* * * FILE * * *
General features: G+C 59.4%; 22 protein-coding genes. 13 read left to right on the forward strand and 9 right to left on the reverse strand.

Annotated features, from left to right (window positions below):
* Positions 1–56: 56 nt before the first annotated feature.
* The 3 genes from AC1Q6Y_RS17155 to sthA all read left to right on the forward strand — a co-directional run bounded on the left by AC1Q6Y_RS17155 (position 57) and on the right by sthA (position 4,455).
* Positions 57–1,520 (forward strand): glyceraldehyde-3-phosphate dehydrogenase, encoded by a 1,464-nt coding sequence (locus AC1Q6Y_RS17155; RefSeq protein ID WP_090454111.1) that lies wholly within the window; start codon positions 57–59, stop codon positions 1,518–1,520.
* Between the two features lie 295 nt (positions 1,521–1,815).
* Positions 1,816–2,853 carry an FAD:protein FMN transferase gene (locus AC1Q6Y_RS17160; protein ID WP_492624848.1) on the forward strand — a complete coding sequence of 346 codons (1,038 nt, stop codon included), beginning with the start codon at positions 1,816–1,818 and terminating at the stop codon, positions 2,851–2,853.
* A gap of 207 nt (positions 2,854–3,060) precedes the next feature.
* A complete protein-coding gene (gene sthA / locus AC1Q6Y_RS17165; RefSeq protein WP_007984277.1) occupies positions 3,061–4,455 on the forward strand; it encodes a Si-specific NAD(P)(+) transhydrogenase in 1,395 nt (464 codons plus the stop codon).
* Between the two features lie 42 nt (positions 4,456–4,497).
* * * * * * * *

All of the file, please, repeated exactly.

General features: G+C 59.4%; 22 protein-coding genes. 13 read left to right on the forward strand and 9 right to left on the reverse strand.

Annotated features, from left to right (window positions below):
* Positions 1–56: 56 nt before the first annotated feature.
* The 3 genes from AC1Q6Y_RS17155 to sthA all read left to right on the forward strand — a co-directional run bounded on the left by AC1Q6Y_RS17155 (position 57) and on the right by sthA (position 4,455).
* Positions 57–1,520 (forward strand): glyceraldehyde-3-phosphate dehydrogenase, encoded by a 1,464-nt coding sequence (locus AC1Q6Y_RS17155; RefSeq protein ID WP_090454111.1) that lies wholly within the window; start codon positions 57–59, stop codon positions 1,518–1,520.
* Between the two features lie 295 nt (positions 1,521–1,815).
* Positions 1,816–2,853 carry an FAD:protein FMN transferase gene (locus AC1Q6Y_RS17160; protein ID WP_492624848.1) on the forward strand — a complete coding sequence of 346 codons (1,038 nt, stop codon included), beginning with the start codon at positions 1,816–1,818 and terminating at the stop codon, positions 2,851–2,853.
* A gap of 207 nt (positions 2,854–3,060) precedes the next feature.
* A complete protein-coding gene (gene sthA / locus AC1Q6Y_RS17165; RefSeq protein WP_007984277.1) occupies positions 3,061–4,455 on the forward strand; it encodes a Si-specific NAD(P)(+) transhydrogenase in 1,395 nt (464 codons plus the stop codon).
* Between the two features lie 42 nt (positions 4,456–4,497).